After years of biking by these strange contraptions under I-5 at NE 65th St and Ravenna Boulevard (AKA the Green Lake Park & Ride), I finally decided to give them a try.
Clearly designed as mid- or long-term bike parking for commuters (for example, Sound Transit 542 riders), the racks are designed to secure your wheels and your frame with just a padlock or u-lock.
They were manufactured by bike rack company Graber and dubbed “The Bike Bank.” It takes a couple minutes to figure out the first time, and I’m not positive they fit all bikes, but here’s a quick walkthrough posted on the top of the rack:
First you pull the arm back so you can put your bike in place:
You have to fidget with your wheels a bit to close the contraption, since rods need to be able to fit through the spokes in order to secure your wheels. If you don’t mind getting spiders in your helmet, you can also lock it up in the box before closing the top and hinging the contraption back together.
Judging by the relatively low usage I’ve observed, the racks are not the most successful bike parking initiative. For one, they may just be a little too intimidating or confusing for most people. In fact, I saw several bikes simply locked to nearby street sign poles. There are also a set of the newer style of long-term bike parking solution popping up at transit stations across the city and county: Bike lockers.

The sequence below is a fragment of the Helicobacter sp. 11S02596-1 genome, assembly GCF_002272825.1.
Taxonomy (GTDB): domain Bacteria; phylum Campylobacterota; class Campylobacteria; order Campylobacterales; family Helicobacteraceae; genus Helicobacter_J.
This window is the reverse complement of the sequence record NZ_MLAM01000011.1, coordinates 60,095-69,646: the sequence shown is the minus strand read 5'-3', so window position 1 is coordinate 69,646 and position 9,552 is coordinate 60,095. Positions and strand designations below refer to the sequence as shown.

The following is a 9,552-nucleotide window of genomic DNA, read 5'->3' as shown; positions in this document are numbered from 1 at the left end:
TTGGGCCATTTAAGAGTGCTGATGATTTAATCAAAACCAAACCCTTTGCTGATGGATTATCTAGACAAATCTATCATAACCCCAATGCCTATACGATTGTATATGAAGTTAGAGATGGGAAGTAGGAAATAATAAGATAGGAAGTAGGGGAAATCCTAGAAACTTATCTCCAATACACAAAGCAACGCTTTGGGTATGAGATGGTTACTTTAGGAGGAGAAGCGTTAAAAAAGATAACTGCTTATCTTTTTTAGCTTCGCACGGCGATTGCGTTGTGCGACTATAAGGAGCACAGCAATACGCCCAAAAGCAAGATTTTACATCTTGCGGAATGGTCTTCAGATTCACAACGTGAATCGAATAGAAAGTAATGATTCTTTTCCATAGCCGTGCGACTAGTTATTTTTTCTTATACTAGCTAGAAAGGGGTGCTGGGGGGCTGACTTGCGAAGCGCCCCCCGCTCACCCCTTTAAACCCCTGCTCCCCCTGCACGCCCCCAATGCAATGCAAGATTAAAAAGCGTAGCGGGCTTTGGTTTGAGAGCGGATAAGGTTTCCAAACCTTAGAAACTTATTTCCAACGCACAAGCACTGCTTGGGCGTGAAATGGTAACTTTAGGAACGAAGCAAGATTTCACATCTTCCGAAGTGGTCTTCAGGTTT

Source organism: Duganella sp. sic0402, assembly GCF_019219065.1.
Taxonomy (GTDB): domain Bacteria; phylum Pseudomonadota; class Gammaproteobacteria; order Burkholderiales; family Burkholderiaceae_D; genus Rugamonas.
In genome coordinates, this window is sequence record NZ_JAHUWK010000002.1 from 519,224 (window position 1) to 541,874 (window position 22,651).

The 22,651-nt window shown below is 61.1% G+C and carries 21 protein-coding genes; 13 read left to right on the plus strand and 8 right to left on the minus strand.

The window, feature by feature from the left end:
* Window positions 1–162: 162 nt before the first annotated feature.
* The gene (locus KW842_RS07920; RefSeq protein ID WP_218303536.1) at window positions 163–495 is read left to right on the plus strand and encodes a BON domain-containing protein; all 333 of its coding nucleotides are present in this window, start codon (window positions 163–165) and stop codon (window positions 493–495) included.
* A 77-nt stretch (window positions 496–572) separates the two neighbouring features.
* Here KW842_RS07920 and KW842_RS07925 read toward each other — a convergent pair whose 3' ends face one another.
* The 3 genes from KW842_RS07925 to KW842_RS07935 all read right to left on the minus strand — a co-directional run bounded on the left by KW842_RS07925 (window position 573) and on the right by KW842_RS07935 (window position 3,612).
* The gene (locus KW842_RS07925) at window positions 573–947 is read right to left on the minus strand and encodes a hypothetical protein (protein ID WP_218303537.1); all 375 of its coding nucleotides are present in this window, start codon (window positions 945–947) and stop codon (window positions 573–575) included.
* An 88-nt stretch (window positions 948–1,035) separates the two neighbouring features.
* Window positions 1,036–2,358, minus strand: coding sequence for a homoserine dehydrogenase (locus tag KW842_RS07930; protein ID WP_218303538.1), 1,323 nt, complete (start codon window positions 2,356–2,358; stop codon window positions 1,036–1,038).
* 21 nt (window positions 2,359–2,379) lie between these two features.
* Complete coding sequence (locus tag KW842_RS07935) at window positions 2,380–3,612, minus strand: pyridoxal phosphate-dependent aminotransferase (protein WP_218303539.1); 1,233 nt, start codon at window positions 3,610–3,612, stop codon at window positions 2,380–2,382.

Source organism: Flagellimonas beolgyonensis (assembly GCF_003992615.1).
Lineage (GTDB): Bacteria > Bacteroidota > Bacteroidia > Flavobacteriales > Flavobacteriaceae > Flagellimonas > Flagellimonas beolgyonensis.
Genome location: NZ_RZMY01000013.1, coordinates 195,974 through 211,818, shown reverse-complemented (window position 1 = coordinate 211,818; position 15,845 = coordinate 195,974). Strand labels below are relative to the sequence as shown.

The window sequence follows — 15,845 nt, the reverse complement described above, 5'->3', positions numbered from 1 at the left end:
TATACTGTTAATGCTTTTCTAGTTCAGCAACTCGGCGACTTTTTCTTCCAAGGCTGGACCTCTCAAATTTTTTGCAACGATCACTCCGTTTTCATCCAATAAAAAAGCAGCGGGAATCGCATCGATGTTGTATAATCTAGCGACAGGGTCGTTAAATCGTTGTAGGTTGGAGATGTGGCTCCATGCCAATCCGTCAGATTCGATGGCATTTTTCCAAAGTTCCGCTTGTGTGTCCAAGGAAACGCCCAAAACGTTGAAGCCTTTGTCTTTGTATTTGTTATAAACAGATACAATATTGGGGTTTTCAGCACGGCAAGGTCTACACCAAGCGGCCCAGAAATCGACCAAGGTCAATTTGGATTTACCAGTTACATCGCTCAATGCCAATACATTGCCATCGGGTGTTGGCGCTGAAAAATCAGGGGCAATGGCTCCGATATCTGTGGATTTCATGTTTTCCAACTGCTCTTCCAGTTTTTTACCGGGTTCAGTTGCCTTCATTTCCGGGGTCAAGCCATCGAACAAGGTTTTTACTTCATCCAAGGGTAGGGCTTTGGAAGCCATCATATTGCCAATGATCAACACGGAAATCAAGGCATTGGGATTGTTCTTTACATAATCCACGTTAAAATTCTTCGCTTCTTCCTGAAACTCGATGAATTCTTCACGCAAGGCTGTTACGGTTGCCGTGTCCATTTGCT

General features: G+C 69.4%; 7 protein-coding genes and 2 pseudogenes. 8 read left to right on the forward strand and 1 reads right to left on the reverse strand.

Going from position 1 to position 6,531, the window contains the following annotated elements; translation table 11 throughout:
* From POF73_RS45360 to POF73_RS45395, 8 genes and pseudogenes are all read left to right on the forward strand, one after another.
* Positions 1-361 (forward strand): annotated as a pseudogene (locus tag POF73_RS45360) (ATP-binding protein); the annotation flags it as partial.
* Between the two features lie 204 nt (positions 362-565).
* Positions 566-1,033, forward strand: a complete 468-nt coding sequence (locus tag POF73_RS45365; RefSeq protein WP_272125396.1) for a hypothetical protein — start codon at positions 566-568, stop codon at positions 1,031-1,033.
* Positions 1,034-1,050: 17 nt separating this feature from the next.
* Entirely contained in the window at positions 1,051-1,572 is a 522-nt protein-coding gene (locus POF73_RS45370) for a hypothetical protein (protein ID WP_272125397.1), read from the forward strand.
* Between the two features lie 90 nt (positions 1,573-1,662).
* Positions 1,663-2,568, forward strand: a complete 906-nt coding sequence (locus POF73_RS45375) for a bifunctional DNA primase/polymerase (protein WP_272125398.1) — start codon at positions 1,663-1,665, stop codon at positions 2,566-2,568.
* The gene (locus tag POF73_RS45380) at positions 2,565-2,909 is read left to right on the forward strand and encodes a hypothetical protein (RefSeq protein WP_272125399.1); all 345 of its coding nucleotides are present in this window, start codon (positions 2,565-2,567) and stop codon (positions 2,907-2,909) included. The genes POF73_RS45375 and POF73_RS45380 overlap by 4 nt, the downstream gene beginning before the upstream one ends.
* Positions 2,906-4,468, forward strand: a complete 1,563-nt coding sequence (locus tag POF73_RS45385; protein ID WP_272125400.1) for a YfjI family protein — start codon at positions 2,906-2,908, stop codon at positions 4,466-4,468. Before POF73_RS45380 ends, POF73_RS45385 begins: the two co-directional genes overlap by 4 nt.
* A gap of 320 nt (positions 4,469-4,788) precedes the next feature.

Speaking of bike lockers, Metro just installed a ton more of them. They cost a nickel an hour (plus $20 up front for the card) and can now be found at:
– Aurora Village Transit Center
– Eastgate P&R
– Issaquah Highlands P&R
– Kenmore P&R
– Northgate Transit Center
– Renton Transit Center
– S. Kirkland P&R ( to open when new parking garage opens in August)
– S. Renton P&R
– S. Sammamish P&R
What do you think of the Bike Bank? And on the topic of bike lockers, would you pay a nickel an hour for an extra-secure bike parking solution?